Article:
Live Auctions

Rare Combo? 1968 Chevrolet Camaro SS/RS

As it turns out, the Chevy Camaro was an ample competitor in the pony car wars, giving the Mustang a run for its money. And cutting into Ford’s market share. 1968 would be the sophomore year for the sporty car and it was little changed from the prior year’s model. Perhaps the most noticeable differences were the lack of vent windows in the doors and the addition of side marker lights. This ’68 Camaro SS looks to also have the RS package, which gave it hideaway headlights. This one has been inactive for many years, resting outside in partial shade in Cave Creek, Arizona. It’s available here on Facebook Marketplace for $15,000.

If you bought a Chevy Camaro in 1968, you were one of 235,000 folks who did. If you ordered the RS package, you were one of 41,000. The RS stands for Rally Sport which was principally a trim package that came with chrome wheel well and roof drip rail moldings, a lower body molding, RS emblems, and the peek-a-boo headlights. That cost you a whopping $105 more than a base Camaro. If you specified a Camaro Super Sport or SS, which 30,000 or so did, you got a special hood, sport stripes, special suspension, SS badging and the L34 396 cubic inch V-8 rated at 350 hp.

But what if you ordered an SS with the RS option? How many of those were built? There appear to be no records kept with that level of detail, although one Camaro forum suggests the number is as few as 600-700 cars. That’s sounds a little low, but maybe not. Would it make this car a rarity today? At a minimum, the seller’s Camaro is one of 30,000 and when you combined an RS with an SS, the SS badging was there instead of RS lettering.

The seller’s car looks to be one of those RS/SS combos, which has seen better days – and none of them recently. We’re told it has just 60,000 miles on it, but either hard living or neglect or both have brought it to the state it’s in today. One sticker on the license plate suggests that 1988 was the last year registered. In one place, the listing says its blue in color, while elsewhere is said to be green. I’ll go with the latter, but it’s faded and primered anyway. The seller tells us the driver’s side is where the bulk of the sheet metal problems lie. It will need a driver’s side rear floor piece, rear quarter panel and front fender (missing). The safe bet is to assume that’s not where the rust or damage stops. The black interior is pretty much trashed from what we can tell, so that means ripping it all out and starting over.

We’re told the engine is original and the seller provides the block casting number. But it’s partially disassembled with no reference to where the unseen parts are. Other stuff has flown the coop as well, such as the radiator and the air conditioning, which we’re told was dealer installed. The motor is paired with a floor-shifted automatic, which most likely is a Turbo-Hydramatic. A 12-bolt rear end (sitting on a concrete block) rounds out this blighted project.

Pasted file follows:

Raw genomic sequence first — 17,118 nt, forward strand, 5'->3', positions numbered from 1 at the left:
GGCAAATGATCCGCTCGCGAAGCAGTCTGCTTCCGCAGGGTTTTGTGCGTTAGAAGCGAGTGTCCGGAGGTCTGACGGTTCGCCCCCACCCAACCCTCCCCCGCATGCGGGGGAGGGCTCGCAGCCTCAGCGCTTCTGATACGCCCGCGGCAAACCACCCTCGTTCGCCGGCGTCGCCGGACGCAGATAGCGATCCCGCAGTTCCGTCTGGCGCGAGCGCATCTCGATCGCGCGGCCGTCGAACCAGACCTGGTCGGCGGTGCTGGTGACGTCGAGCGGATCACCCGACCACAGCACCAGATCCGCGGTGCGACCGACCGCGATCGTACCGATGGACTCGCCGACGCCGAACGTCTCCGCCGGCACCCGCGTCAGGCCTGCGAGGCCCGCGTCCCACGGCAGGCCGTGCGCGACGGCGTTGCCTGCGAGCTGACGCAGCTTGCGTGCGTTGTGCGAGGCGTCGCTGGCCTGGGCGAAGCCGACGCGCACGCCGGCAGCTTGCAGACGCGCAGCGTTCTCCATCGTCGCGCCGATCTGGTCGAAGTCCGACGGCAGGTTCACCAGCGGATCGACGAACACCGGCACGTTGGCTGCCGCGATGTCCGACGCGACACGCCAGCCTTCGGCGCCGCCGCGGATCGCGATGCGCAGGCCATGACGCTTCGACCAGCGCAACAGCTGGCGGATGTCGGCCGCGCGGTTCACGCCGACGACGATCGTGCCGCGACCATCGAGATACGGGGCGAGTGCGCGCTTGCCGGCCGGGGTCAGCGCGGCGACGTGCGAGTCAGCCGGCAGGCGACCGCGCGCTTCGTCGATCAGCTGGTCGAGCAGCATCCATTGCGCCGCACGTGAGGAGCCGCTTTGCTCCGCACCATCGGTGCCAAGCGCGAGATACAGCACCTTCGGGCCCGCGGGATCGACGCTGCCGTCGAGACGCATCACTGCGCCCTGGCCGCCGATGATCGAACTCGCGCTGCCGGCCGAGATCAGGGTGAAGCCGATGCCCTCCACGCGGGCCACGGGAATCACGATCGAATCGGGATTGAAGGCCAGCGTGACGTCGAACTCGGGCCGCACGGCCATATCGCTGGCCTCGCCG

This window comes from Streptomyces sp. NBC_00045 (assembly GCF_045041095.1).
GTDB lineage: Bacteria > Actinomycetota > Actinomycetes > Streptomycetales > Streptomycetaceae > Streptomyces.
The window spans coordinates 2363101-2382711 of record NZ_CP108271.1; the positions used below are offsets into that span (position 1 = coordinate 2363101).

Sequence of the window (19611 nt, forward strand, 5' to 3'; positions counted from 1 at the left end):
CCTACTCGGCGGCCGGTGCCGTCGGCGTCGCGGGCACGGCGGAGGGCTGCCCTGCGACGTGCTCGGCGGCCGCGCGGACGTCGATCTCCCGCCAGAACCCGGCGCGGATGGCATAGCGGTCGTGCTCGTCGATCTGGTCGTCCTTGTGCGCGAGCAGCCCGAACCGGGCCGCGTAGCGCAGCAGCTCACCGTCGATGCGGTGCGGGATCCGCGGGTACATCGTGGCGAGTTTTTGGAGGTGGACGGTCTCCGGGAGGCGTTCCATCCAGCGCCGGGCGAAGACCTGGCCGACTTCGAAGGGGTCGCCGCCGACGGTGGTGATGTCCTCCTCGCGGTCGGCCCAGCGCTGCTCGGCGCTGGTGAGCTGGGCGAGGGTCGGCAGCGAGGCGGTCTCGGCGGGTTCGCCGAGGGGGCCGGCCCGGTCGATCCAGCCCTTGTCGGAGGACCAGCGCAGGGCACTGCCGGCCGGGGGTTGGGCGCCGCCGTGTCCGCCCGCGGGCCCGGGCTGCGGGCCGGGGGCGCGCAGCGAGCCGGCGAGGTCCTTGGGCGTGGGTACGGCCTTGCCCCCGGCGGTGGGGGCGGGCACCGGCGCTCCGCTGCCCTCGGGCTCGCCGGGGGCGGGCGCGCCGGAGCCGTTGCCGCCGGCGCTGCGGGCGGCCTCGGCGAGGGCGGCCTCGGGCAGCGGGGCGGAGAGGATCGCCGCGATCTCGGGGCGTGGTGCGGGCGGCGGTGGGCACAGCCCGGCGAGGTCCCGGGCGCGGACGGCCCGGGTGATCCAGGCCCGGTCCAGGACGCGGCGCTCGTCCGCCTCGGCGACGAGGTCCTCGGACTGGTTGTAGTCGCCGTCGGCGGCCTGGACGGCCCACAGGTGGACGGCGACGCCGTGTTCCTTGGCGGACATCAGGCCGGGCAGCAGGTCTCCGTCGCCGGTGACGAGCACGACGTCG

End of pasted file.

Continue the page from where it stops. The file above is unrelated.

The seller says he would consider taking a trade for equal value or worth more, meaning that if what you have is worth more than $15,000, you’ll walk away with a car and cash. If this were a top-notch Chevy that was well-attended, the resale value of the Camaro would easily top mid-five figures. But it’s not and you’re going to have to drop a lot of coin to bring this one around again. Does this car have a future at the asking price?


  1. 70kingswood

    Car looks pretty clapped out, and a base SS camaro came with the small block 350. But this would be a nice car if it can be saved. GLWTS!

    Like 8
    • jerry hw brentnell

      what are thy doing dragging this junk out of scrap yards in finding suckers to dump piles of money in it!

      Like 9
      • Mikey

        You must be kidding this car is a pile of rusted scrap metal 15,000 dream on

        Like 5
  2. One mans junk is another’s treasure

    I bid one million dollars for this hulk of metal in the junk yard.

    I will expect a BOS on this non title clunker snd invest 25 additional thousand dollars to make it drivable.

  3. sir_mike

    How much??? Not that rare I’m told by Chevy people.This one is probably a money pit

    Like 13
  4. khanta77

    Garbage, everyone thinks they have gold because they see them being restored on TV. The metal and body work alone are more than what its worth. Good luck,

    Like 14
  5. Bill


    Like 7
  6. 73AMX

    Oh come on now.

  7. Skibum2

    HAHAHAHAHA. oh yeah, go for it.

    Like 2
  8. Karen Bryan

    You’d be buying a VIN–and nothing else. Hard pass.

  9. BigDoc Richard Van Dyke Sr

    Easy pass on this money pit.

    Like 2
  10. chuck


    Like 3
  11. John Oliveri

    It has a strong future sitting rite where it is, as many fools as there are out there, this is a joke, worth maybe 5 grand

    Like 3
  12. Steve

    I’d give the seller $15.00 then use it as yard art or maybe a birdhouse. As someone who is finishing up a 4+ year restoration of a 69SS, I can tell you I started with a good car but still have $100K invested. This car isn’t worth a second look unless you have foolish money to burn.

  13. Anthony Umbrico

    OK…1) cylinder heads gave accessory holes and no camel humps 2) 12 bolt with mono leafs and multi leaf spring perches! 3) An RS/SS with manual brakes and a standard interior…very rare 4) Custom A/C 5) I’ll pay $50,000 CDN because this is definitely a 1 of 1 car!

Leave A Comment

RULES: No profanity, politics, or personal attacks.

Become a member to add images to your comments.


Keep me in the conversation via email. Or subscribe without commenting.